On March 11, the World Health Organization recognized the spread of COVID-19 coronavirus as a pandemic. As of March 15, the total number of people infected around the globe exceeded 168 thousand people, including 72,649 people outside of China. The virus spread to more than 143 countries, with a death toll over 6.5 thousand people. The epidemic center moved from China to Europe, making Italy the largest site of infection outside China. In Italy, Spain and the Czech Republic, a national quarantine has been enforced. A number of countries, including the United States, are under a state of emergency.
One of the most "popular" methods of fighting infection is the so-called "social distancing", which involves the cancellation of cultural events, a partial transfer of employees to home office format, a complete or partial ban on the entry of foreigners, the cancellation of various mass events, the shutdown of schools, universities, nursery schools, travel constraint. However, these measures have so far failed to stop the coronavirus spread.
Incredible as it may seem, within the given scenario, China, being the epicenter of the coronavirus outbreak, is becoming a pocket of relative tranquility. The number of ill people decreases with every passing day, and 82.7% of those infected have been discharged from hospitals. Japan and South Korea are also gradually recovering, with their well-organized preventative measures and without tantrums like in Europe and the United States.
Quarantine restrictions adopted by the governments have a negative impact on production and world trade, destroying engineering, manufacturing and supply chains and provoking failures in a number of industries where enterprises depend on foreign companies' supplies. Thus, according to UNCTAD estimates, since the beginning of the year, the volume of China's production and exports has decreased by 13.5% and 17.2% respectively. As a result, that country's trading partners recorded the following losses: $5.8 billion in the US, $5.2 billion in Japan, $3.8 billion in South Korea, $15.6 billion in the EU. As can be expected, the nearest future will see problems at the consumption level, because "social distancing" measures inevitably affect both the structure and volume of consumption.
All this increases the risk of a recession. "We are going into a global recession," former ECB Vice President Vitor Constancio wrote on Twitter. "The necessary measures to contain the spread of the virus make that unavoidable." Ex-director of the National Economic Council of the United States Gary Cohn adheres to this opinion. He has said on CNN that "the economy slows down very quickly, we are in a recession right now, we are having negative growth and the market is pricing in that uncertainty." On March 11, head of the European Central Bank Christine Lagarde said Europe was facing a major economic shock comparable to the financial crisis of2008.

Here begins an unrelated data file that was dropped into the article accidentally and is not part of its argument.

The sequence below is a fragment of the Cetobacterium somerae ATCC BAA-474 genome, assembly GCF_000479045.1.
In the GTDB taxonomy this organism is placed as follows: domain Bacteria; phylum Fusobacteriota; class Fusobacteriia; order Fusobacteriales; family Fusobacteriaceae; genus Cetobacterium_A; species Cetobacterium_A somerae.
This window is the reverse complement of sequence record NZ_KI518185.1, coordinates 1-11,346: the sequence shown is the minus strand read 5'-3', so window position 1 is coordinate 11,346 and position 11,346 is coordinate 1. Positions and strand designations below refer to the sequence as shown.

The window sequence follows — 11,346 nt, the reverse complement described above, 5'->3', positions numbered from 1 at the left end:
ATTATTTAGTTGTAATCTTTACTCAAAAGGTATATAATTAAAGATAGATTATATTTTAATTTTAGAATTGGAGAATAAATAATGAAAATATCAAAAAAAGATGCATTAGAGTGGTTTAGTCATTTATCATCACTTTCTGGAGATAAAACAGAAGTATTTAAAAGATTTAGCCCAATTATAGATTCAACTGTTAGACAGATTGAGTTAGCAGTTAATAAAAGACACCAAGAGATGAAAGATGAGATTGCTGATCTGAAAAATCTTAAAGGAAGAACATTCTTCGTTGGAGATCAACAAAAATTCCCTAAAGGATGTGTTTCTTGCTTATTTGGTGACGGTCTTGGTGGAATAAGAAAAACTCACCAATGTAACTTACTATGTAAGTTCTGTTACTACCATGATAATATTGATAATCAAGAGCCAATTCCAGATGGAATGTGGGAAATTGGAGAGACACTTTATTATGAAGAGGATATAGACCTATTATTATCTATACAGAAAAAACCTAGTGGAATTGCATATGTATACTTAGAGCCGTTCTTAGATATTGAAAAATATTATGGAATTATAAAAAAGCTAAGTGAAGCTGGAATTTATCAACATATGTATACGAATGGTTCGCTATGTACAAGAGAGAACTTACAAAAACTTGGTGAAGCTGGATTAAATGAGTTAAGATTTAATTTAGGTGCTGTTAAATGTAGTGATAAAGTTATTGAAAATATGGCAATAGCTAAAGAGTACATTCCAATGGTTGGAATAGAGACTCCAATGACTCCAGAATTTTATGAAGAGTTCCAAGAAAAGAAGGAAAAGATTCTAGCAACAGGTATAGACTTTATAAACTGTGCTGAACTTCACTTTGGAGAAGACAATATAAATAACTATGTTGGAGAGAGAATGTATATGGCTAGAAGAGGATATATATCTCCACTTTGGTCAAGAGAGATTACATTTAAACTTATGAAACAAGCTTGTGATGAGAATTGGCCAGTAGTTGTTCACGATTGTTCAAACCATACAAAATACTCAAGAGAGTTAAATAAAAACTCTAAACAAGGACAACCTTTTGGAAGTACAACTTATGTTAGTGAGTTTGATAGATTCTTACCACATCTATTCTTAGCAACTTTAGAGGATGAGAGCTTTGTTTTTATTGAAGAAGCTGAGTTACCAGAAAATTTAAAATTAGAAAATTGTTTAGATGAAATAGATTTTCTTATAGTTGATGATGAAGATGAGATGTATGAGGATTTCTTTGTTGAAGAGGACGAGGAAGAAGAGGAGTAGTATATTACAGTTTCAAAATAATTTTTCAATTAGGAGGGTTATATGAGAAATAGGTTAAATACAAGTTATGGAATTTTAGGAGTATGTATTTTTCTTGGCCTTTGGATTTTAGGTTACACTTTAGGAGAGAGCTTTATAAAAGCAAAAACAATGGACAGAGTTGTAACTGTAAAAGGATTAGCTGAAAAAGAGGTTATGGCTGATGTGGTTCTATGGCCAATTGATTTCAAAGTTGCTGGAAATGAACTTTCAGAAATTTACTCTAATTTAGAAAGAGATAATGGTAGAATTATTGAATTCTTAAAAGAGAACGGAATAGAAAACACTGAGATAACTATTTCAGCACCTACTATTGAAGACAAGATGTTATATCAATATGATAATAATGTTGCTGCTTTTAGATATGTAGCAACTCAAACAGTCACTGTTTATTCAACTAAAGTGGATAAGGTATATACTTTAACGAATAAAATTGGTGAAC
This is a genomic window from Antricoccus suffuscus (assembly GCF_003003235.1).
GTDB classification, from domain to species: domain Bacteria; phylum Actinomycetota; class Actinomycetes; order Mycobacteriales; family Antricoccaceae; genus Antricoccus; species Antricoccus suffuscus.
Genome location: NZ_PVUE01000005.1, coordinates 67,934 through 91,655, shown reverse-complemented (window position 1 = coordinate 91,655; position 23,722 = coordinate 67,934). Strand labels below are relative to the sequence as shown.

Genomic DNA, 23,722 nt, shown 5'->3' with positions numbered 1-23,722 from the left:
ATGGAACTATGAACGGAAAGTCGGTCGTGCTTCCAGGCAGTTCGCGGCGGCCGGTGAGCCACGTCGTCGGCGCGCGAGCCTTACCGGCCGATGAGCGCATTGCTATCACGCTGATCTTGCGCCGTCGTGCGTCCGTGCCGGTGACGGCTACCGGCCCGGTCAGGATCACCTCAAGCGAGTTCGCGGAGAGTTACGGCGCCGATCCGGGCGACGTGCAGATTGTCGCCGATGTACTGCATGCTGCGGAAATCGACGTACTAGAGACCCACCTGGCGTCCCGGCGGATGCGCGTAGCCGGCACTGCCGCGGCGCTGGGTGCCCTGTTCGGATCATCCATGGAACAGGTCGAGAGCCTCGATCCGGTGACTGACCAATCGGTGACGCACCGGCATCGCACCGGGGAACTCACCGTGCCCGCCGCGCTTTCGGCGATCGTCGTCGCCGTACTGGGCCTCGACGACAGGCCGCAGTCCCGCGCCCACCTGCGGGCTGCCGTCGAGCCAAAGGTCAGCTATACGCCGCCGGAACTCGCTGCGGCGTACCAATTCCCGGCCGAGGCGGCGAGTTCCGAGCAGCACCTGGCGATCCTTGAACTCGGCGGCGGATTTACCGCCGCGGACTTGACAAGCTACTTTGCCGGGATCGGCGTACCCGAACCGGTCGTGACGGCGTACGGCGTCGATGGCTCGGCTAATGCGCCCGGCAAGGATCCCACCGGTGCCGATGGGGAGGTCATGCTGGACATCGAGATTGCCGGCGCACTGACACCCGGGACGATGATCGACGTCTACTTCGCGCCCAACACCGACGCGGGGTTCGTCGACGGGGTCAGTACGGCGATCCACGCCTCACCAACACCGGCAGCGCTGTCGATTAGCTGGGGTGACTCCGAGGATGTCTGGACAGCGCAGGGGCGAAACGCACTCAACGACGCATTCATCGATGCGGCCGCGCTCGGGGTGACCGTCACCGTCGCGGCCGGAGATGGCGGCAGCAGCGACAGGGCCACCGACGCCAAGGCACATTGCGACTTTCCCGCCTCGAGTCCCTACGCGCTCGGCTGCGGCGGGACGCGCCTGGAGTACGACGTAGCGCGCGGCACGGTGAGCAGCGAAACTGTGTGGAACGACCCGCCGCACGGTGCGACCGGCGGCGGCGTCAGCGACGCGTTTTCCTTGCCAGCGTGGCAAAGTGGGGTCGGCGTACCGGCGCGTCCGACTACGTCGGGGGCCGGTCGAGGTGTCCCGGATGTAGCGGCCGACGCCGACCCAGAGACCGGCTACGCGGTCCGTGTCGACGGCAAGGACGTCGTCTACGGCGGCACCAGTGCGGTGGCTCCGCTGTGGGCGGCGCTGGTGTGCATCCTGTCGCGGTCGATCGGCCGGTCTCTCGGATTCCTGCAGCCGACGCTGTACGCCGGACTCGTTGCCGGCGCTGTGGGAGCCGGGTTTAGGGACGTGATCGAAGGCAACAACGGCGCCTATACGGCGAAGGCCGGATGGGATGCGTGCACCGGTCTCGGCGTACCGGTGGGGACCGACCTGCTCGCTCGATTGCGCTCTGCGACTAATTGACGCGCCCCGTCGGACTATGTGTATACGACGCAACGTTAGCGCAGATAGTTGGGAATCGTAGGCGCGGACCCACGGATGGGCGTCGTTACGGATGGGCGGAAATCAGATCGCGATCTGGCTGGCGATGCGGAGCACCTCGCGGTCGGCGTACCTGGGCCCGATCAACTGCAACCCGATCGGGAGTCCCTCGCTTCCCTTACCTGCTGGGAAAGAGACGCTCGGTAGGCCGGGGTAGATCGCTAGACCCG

Concerns around the global economic outlook have prompted the advanced countries' central banks and financial institutions to announce stimulus measures of supporting the economy and the population. Thus, the US Federal Reserve, without waiting for the meeting scheduled for March 18, lowered the rates to 0-0, 25% at a March 15 emergency meeting and announced the transition to a policy of quantitative easing and the purchase of additional bonds totaling $700 billion. On March 13, German Finance Minister Olaf Scholz announced a plan to massively increase business loans by means of the state development bank KfW in the amount of up to 550 billion euros, and the Bundestag altered the legislation so that companies that transferred their employees to a shortened working day could receive support from the state. French Finance Minister Bruno Le Maire said the government was actively working to prepare a package of stimulus measures for companies worth "tens of billions of euros."
However, all the measures declared lead to increased budget deficits in these countries, significantly boost macroeconomic uncertainty, and even provoke panic in some cases. Thus, US President Donald Trump's statement on suspending travel from Europe caused an 8 to 16% collapse in quotations at world stock markets.
As a result, numerous authoritative foreign experts believe once the virus spread continues, the impact of monetary injections on the world economy will be short-term in nature, while the coronavirus may well become a catalyst for a new global crisis. According to estimates by Oxford Economics, global GDP may fall short of 1.1 trillion by the end of 2020. Hermes experts state that global trade will decline by 2.5% at an annual rate in the first quarter and remain negative in the second quarter. Losses of travel companies will amount to $125 billion, while air carriers will lose 63 to 113 billion dollars.